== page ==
Objectives: The loss of traditional knowledge and practices is currently a widely discussed topic in the academic literature. From this perspective, this study was constructed with the main goals of evaluating Fulni-ô Indians' knowledge about medicinal plants and how this knowledge is influenced by age and gender. Additionally, this study seeks to identify the sites where these resources are collected. Methods: In order to meet our intended objectives, we performed a stratified sampling of the population; 344 indigenous persons were interviewed in an open-ended format. Results: Although a total of 245 ethnospecies were mentioned overall, more than 50% of these plants were known by no more than three indigenous persons, which could indicate that such knowledge was not widely shared. Evaluating the influence of age, we identified a strong tendency for older persons to know more about medicinal plants than those in younger age groups. However, a critical analysis of the informants' age groups demonstrated that significant differences were present only among some of these groups. The oldest group of indigenous people (>75 years) had inferior knowledge about medicinal plants and the diversity of the ethnospecies they cited was similar to the younger age groups. In relation to gender, men cited a total of 196 different ethnospecies and 82 of these species were exclusive to their group. Also, men have their specific ethnospecies not mentioned by women. Women cited 165 species and 51 were exclusive to their group. This indicates that although women generally held less knowledge of ethnospecies than the men, they did discuss a set of ethnospecies that were not mentioned by men. However, men on average cited more ethnospecies than women and this data support the existence of differences between the sexes. Conclusions: Despite the lack of substantial variation in the number of ethnospecies cited by men and women on the individual level, the differences between the sexes as groups were significant. Diverse collection sources were used to attend to the therapeutic needs of the Fulni-ô Indians. Among the most important collection sites, anthropogenic areas were the primary collection sites for women, followed by the Ouricuri Forest, which was the main collection site for male indigenous persons. © 2010 Elsevier Ireland Ltd. All rights reserved.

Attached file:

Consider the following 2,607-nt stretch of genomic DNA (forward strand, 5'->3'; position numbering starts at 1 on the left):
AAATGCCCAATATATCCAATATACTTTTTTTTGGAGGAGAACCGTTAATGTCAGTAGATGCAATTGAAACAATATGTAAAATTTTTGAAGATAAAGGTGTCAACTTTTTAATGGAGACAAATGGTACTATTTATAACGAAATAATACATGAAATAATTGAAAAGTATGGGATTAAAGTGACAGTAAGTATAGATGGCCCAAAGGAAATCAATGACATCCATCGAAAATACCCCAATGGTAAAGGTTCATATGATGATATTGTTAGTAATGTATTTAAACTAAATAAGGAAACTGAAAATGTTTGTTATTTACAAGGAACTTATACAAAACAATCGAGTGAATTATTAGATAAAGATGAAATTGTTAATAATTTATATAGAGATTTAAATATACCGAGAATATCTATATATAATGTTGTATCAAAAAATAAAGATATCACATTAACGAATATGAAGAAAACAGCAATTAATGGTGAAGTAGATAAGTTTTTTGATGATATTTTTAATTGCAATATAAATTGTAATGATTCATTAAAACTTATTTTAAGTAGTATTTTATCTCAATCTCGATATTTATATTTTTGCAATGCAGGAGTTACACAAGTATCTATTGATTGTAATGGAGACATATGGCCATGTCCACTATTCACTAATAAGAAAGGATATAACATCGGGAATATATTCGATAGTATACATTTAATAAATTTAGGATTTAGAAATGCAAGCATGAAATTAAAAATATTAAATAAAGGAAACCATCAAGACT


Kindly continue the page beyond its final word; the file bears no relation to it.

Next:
De Albuquerque, U. P., Soldati, G. T., Sieber, S. S., Ramos, M. A., De Sá, J. C., & De Souza, L. C. (2011). The use of plants in the medical system of the Fulni-ô people (NE Brazil): A perspective on age and gender. Journal of Ethnopharmacology, 133(2), 866–873. https://doi.org/10.1016/j.jep.2010.11.021